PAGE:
UMSL Daily recently published an article STARS program caps another successful year summarizing the STARS program this year.
The slides of the final presentation of my students in STARS-2012 program can be accessed below. Unfortunately, the animated GIFs in the simulations do now show properly through the slideshare, so to get the full experience, I’d suggest to download the actual powerpoint file (available on slideshare).
The final reports of Yoni and David can be downloaded below:
- Yonatan Biel and Martin Pelikan. Population Dynamics of Conway’s Game of Life and Its Variants.
- David Hua and Martin Pelikan. Variations on Conway’s Game of Life and Other Cellular Automata.
I’d like to take this opportunity to congratulate my students, they both have done an excellent job. With no prior background in programming, in only about 6 weeks they managed to learn to program in C++, study the background on cellular automata, produce all of the results, and prepare a great presentation and final reports with only little help on my side. I’m happy I participated in the Students and Teachers As Research Scientists (STARS) program, working with high school students was inspiring and a lot of fun.
I’m just attending the presentation sessions of STARS-2012, waiting for the presentation of my students on the game of life and its variants, which looks at population dynamics of various rule sets for Conway’s game of life. I will put online the presentation slides and hopefully also the corresponding papers shortly.
The projects are getting close to the completion. Looking forward to put the final reports and presentation slides here.
I prepared a small modification to the code that is able to track the percentage of cells that changed their state from the previous time step (shown as the last column). The modifications are not significant, you should look at “num_changed” throughout the code to track them. A link:
I’d like to see some variants of the code with rule modifications by Monday morning. The most challenging but also interesting one would involve more types of living cells, e.g. 2. This would create an opportunity for all kinds of new rules and behaviors, but would also require you to modify the code to track not only the number of living and dead cells, but also the number of cells of each type (or percentage in terms of the number of living cells). The code modification will also require the neighbors to be not only counted, but the system needs to make a count of the different neighbor types.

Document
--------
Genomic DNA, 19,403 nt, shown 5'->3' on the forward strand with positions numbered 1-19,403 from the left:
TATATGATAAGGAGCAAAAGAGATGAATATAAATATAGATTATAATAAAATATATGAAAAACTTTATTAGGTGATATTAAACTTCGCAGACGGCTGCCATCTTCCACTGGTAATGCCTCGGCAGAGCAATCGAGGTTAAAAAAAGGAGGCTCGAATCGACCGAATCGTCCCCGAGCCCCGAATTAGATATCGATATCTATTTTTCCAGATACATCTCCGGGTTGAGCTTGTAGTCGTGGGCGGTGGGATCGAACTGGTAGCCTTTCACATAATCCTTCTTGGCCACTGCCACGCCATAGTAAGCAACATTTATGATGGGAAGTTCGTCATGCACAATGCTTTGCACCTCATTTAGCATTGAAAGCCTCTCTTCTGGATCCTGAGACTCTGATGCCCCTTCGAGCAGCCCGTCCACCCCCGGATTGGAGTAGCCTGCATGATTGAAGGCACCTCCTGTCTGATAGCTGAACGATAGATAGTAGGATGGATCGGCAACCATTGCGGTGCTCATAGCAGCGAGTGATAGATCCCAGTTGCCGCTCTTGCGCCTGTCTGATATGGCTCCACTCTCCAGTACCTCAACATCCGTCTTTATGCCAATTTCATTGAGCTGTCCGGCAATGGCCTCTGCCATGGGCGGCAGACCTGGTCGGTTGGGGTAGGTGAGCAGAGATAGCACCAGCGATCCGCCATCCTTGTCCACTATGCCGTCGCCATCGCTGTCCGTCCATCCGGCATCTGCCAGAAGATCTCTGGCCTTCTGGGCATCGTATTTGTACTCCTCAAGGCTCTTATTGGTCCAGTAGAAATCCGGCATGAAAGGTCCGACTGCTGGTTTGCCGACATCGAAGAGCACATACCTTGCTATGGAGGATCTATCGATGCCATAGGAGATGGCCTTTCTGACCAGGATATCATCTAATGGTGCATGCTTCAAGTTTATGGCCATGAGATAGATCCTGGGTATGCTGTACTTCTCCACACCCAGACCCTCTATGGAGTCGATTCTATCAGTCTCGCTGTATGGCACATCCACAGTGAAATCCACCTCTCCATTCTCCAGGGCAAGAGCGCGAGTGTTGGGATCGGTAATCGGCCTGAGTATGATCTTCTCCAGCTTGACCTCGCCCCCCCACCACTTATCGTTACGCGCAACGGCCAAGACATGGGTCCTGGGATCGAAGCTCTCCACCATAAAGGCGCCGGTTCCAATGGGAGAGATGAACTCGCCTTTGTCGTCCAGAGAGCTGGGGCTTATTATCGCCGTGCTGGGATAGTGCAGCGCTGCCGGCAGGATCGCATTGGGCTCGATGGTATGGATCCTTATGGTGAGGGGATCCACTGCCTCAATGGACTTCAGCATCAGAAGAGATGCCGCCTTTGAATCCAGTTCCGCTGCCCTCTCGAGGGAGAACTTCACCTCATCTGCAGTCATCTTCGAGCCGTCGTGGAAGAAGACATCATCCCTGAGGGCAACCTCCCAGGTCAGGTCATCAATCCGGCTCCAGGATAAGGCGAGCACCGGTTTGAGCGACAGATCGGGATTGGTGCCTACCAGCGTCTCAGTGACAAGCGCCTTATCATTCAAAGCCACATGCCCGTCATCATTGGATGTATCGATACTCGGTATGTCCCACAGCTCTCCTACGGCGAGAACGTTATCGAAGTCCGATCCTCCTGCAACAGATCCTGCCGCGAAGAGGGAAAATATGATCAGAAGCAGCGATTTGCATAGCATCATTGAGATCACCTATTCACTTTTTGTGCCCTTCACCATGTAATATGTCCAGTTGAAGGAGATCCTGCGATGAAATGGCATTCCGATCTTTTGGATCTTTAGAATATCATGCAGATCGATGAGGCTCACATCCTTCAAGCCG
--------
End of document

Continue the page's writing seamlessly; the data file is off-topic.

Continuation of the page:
Here’s the second program for doing simulations of the game of life:
This version is capable of executing multiple runs, and averaging the results. We will go through the details of the changes, and then show how we can visualize the results in Excel. An example worksheet is shown below (download this and view it). A similar thing can be done in OpenOffice.
Wikipedia page on the basic game of life:
Here’re a few pages about variations of Conway’s game of life:
This assignment is due by the next learning session on Monday, June 25, 2012. Please complete the programs on ideone.com, and send me the links to your programs via email at firstname.lastname@example.org.
Solve problem 7 from projecteuler.net. Submit the solution directly on the projeuler.net site so that you get it verified, and send me the link to the program you used to compute the solution (just like for previous problems).
Solve problem 9 from projecteuler.net. Submit the solution directly on the projeuler.net site so that you get it verified, and send me the link to the program you used to compute the solution (just like for previous problems).
Here’s a link to the code from learning session 6: